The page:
Legge eventually took a factory driver’s job with Audi in the European-based DTM, the world’s top touring car series where she finished 19th in points in 2008 and 18th each of the next two seasons. She spent all of last season looking for an American job, and landed nothing.
Now she’s hoping to give her own career a jump amid an almost certain second round of comparisons with Patrick.
“It’s going to happen because inevitably people want to wind up situations and rivalries,” Legge said. “But she did a great job. She was really the only woman driver that was given equipment capable of winning. I’m in no way trying to replace her. I think it’s gotten to the stage where there’s been so many girls that it’s not really that novelty any more, like it was when I was in Champ Car and she was in IndyCars.”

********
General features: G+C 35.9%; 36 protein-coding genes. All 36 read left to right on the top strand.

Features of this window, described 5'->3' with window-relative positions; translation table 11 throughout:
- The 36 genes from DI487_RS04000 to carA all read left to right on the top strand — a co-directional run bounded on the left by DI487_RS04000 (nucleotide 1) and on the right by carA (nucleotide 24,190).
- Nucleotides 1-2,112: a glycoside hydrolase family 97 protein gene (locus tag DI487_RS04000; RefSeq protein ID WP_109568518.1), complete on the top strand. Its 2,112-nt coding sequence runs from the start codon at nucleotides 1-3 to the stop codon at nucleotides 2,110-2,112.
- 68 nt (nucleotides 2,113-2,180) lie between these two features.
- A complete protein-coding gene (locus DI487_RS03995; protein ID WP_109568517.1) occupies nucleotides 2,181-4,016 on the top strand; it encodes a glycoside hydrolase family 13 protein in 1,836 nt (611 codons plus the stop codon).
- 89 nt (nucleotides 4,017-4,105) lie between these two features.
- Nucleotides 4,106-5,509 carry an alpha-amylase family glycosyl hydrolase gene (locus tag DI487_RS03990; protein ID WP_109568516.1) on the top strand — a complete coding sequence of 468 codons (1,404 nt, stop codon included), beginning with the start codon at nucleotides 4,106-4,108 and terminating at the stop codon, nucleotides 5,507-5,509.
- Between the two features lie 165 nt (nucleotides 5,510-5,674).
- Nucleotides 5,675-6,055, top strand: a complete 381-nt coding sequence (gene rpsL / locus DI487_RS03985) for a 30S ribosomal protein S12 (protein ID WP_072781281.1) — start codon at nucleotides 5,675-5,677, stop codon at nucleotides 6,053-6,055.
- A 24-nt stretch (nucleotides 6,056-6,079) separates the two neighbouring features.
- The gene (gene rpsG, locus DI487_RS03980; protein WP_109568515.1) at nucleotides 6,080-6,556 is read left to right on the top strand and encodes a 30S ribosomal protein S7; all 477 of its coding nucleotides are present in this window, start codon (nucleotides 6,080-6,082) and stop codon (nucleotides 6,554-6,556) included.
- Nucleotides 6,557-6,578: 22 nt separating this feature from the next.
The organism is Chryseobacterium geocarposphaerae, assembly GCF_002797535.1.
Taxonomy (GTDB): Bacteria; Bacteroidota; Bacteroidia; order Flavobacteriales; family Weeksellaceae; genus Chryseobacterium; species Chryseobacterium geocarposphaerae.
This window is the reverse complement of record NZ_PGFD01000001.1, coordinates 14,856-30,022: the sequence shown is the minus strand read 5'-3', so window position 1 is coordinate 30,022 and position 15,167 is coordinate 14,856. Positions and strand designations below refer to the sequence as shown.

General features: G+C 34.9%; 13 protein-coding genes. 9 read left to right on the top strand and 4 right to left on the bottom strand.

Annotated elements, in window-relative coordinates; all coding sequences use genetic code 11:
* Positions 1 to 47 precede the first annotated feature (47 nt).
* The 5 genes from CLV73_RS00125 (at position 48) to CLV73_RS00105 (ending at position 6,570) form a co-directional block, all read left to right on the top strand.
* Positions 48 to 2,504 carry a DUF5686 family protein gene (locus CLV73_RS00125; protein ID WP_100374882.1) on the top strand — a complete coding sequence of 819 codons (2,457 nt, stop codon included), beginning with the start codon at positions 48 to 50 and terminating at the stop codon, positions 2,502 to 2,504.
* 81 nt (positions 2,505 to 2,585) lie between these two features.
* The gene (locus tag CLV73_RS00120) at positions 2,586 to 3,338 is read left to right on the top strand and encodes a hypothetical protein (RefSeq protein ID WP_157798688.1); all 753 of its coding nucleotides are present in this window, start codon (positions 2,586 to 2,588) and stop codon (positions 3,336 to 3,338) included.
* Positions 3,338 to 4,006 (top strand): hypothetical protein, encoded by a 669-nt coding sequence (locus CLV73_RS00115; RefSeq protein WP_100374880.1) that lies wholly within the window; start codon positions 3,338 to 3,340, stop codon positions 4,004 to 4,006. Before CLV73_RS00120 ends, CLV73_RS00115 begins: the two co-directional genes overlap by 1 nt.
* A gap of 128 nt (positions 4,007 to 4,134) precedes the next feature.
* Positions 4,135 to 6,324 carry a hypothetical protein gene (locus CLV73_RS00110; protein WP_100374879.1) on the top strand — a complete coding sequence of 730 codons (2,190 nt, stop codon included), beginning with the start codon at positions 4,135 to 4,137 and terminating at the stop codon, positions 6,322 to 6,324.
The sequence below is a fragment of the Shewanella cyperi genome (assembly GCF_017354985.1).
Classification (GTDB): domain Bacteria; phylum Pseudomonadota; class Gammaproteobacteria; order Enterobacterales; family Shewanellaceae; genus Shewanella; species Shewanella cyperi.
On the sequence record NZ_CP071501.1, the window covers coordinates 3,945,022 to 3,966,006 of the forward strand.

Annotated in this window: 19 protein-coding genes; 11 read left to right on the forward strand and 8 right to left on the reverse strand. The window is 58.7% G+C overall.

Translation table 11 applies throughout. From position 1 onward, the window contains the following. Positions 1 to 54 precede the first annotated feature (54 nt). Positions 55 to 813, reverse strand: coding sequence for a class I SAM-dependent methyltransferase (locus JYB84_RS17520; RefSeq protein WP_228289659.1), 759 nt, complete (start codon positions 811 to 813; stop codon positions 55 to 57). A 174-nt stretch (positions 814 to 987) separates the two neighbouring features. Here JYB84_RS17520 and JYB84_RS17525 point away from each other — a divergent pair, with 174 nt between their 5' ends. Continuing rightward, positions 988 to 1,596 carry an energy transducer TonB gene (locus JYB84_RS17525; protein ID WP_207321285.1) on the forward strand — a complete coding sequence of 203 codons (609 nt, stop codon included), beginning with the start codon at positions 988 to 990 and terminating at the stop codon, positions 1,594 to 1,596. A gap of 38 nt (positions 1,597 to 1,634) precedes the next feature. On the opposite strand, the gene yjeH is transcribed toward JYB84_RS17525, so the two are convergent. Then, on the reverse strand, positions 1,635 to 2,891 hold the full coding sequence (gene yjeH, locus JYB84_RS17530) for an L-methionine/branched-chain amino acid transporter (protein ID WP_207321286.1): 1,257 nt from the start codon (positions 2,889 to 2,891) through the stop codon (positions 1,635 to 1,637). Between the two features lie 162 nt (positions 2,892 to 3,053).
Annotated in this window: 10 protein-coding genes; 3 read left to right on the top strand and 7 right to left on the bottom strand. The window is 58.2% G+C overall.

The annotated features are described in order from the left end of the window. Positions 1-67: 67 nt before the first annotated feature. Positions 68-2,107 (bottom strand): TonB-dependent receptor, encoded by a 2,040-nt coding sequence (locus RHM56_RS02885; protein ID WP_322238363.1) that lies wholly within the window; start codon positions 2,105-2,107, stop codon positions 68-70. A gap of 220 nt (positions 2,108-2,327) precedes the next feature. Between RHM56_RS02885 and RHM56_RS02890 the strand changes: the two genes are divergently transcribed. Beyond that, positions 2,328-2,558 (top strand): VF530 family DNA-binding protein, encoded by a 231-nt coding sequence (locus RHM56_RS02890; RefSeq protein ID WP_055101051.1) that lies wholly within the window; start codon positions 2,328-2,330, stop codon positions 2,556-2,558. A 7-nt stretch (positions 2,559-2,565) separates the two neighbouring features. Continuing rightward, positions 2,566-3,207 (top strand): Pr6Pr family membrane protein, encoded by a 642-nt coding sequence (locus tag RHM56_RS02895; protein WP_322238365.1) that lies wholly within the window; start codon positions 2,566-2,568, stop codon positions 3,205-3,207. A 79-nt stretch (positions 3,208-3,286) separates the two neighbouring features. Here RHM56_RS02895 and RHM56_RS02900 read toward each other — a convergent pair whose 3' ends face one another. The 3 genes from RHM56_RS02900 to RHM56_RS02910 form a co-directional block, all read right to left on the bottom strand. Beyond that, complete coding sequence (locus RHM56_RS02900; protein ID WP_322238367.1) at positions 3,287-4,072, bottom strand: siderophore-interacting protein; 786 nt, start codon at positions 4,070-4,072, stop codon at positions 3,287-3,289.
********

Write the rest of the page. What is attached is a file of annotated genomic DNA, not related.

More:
Like Bourdais and Legge, Penske is trying to make a comeback, too.
Dragon Racing made its debut at the 2007 Indianapolis 500, getting a fifth-place finish from Ryan Briscoe who later jumped to the team owned by Penske’s father, Roger.
Jay Penske’s team ran six races in 2008, then went full-time in 2009 and 2010 before funding problems forced the team to cut back to a six-race schedule last year. Now he has two high-profile drivers to give his team a boost.
“The combination of having the technical support of Lotus as a factory team, the financial backing of a game-changing company TrueCar as a primary sponsor and the unquestionable driving skills of Sebastien and Katherine makes us a force to be reckoned with in 2012,” Penske said in a statement.